The New Fiscal Responsibility

As of the beginning of this month, July 2012, my wife and I have embarked upon a new program of fiscal responsibility, thanks to the convergence of two trends that brought our fiscal, *dissoluteness* is probably the wrong word and so let’s go with *inattentiveness*, into focus:

1. The first trend is the one with a deadline this month: the tuition for our daughter’s private school, which has taken a rather large step up, for reasons that were made clear but do not change the reality, how how I feel about it.
2. The second trend is the ongoing flat-line of our salaries, which have seen one three percent adjustment since 2005. So, no change in seven years despite both of us getting promoted, being regularly prominent at the national level in our respective fields, and our various efforts to help out locally.

Some of this is no doubt due to the extreme financial difficulties forced upon our state by the hurricanes and then the election of a governor who is vying for national prominence by being tough on what conservatives are fond of calling the “cultural elite” of which the professoriate are a part. (Never mind a good chunk of us are moderates and/or conservatives: why deal with complexity when the simple version makes for better sound bites?) And some of it is the nature of things at a public university in the Deep South. You live with it the best you can: remembering to be thankful to have a decent job with decent pay and benefits when lots of others do not. And I should be clear: we enjoy our work and our lives on a daily basis.

Here’s the trends as an abstract chart:

Household Fiscal Trends 2012

And so it was time to rein in our spending. We are not profligate spenders. Our expenses for repairs on our house and one of the cars this summer dwarf the money we spent on a five-day vacation in Perdido Key, Florida, but the money was spent and we need to make sure we stay within a budget.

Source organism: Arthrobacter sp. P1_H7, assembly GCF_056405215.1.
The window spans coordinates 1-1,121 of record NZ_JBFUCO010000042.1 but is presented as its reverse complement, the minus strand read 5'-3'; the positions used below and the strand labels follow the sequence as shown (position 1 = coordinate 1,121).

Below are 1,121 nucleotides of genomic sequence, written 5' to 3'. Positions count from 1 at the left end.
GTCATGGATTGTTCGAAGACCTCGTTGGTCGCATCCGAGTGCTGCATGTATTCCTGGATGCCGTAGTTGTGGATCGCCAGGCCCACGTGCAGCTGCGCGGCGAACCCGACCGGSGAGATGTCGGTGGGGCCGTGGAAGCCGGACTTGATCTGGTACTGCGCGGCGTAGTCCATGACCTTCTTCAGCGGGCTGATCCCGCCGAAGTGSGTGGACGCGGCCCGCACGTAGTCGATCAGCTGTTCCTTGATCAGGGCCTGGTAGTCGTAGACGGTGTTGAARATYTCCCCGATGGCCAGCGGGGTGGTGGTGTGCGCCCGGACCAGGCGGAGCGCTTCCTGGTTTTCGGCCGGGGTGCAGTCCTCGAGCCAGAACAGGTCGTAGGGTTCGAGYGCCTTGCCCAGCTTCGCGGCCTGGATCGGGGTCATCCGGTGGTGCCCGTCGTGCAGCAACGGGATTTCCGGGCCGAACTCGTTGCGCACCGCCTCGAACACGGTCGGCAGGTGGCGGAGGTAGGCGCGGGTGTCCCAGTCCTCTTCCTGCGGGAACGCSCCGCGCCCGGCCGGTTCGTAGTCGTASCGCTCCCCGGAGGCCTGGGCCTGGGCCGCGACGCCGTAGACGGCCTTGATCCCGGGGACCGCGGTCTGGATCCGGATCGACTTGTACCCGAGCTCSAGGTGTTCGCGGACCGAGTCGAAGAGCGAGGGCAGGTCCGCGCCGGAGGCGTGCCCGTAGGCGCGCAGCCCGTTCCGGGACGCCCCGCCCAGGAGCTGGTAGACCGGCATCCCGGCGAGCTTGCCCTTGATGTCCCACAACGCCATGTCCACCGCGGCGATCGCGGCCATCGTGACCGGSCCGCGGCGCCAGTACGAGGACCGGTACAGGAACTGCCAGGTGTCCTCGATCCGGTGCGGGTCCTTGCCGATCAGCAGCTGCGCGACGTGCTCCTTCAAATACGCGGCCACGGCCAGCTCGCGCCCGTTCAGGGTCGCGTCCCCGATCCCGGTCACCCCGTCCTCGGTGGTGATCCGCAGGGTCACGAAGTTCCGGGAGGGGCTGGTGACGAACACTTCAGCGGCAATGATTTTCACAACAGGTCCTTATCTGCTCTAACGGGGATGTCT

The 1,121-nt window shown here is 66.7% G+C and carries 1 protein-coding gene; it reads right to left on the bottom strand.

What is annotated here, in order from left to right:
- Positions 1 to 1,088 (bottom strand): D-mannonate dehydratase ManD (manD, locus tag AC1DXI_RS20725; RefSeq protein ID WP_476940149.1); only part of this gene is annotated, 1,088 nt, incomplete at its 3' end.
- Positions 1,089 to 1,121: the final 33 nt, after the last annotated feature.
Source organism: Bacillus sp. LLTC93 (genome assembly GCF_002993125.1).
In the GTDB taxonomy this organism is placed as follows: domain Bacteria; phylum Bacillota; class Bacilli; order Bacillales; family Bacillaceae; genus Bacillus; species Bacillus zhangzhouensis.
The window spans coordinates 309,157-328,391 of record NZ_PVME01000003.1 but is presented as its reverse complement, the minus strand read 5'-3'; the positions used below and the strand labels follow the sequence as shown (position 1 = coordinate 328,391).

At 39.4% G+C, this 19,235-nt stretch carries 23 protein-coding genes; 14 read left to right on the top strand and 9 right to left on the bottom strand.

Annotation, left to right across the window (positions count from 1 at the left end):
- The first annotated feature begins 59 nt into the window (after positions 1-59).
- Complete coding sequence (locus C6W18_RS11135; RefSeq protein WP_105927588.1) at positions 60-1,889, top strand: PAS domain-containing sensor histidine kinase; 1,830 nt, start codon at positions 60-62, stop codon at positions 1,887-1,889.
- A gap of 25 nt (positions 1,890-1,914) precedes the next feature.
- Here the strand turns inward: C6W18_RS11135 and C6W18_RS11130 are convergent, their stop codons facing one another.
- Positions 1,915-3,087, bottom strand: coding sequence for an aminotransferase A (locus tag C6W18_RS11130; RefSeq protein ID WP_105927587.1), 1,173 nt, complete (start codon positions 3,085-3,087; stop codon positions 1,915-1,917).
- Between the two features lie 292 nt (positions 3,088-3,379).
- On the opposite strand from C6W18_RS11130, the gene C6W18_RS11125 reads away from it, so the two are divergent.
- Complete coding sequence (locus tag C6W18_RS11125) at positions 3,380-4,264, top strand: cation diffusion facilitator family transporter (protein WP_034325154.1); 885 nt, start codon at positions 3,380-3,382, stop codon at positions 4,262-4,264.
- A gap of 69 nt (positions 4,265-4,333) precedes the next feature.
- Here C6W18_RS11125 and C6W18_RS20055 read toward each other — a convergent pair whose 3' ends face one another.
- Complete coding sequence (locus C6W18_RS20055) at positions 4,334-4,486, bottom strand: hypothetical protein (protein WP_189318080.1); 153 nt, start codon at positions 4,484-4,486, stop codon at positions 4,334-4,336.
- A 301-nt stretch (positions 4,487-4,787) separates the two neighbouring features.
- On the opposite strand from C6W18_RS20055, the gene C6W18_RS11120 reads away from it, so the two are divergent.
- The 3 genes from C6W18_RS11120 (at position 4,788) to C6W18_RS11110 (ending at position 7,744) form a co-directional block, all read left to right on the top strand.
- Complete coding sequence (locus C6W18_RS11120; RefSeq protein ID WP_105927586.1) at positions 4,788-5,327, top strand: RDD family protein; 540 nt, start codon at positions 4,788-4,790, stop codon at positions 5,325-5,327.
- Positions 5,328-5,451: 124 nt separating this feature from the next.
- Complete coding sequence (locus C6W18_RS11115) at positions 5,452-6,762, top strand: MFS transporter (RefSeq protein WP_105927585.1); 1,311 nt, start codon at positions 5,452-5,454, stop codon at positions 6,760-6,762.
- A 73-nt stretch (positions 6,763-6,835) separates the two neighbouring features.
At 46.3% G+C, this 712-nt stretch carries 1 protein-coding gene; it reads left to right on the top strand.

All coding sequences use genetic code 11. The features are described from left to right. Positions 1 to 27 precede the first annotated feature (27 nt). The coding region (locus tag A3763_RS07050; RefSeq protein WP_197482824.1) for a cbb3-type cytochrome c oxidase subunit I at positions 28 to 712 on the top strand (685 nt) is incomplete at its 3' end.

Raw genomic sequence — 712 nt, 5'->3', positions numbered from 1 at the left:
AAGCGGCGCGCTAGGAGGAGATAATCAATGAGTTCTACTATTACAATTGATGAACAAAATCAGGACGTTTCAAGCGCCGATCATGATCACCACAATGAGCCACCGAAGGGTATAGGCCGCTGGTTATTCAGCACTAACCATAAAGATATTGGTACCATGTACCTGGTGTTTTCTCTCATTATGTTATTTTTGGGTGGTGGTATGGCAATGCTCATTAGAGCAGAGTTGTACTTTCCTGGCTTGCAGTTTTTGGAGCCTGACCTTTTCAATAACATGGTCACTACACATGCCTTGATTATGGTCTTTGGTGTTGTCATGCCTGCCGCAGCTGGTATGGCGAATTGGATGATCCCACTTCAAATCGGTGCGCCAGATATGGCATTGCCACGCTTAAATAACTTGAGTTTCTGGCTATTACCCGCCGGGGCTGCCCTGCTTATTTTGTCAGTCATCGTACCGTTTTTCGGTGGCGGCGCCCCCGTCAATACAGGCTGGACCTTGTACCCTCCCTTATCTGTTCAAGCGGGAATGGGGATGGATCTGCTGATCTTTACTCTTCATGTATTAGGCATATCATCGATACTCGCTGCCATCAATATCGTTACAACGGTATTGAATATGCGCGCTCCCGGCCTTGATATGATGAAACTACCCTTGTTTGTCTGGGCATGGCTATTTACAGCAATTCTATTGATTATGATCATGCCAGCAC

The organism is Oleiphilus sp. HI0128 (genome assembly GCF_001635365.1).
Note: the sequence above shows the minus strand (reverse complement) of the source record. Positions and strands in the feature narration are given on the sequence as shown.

For too long, however, our budget has been an abstraction: a loose sense of the finitude of our finances. It was time to bring things into focus and to make clear to ourselves what we could and could not afford. Our focus is both on the immediate need to be able to pay our daughter’s tuition as well as achieving some long-term financial security goals, which include our own retirement as well as financing our daughter’s college education. We are thinking of it in terms of saving for things we *really want* (and which are largely more expensive) and spending less on things we *kinda want*.

To do this, we have put strict caps on our individual monthly spending. Groceries and certain household expenses as well as expenses associated with our daughter — the child needs clothes as she grows after all — will not count against those caps, but they will be tracked via a recording sheet which is now posted on the refrigerator. (I confess: I am regularly a bit too wanton in my spending on groceries. Places like Fresh Market simply offer too many little treats that are too easy to pick up and place in your basket as you wander about the store. *No more wandering!*)

We both spend money on books because our university library simply hasn’t bought books in the last seven years — that sounds bizarre, but it is close to the truth — and so the only way we can keep up with our fields is through individual purchases. We are simply going to have to find ways to fit that within a monthly budget or begin to find alternate ways to keep up with our fields. Our library does, for instance, maintain its journal subscriptions, and so we will look to spend more time there.

We both also have our favorite indulgences, and I suspect that we spend more money there than we would like to admit. The moment to indulge is past for now. Perhaps one day when times are better, we can indulge again, but not for the time being.

Would we like to be able to afford grander vacations than locations we can drive to? (We would like, for instance, to be able to afford a vacation to Europe while our daughter is young.) Sure, you bet. Would we like not to worry about how we are going to retire before turning 80? Sure, you bet. Would we like to know that our daughter can go to any school into which she has won admission. Sure, you bet. We hope that our new fiscal responsibility will get us there. If anything, it is making us more mindful of what we already have. That is a good place to start.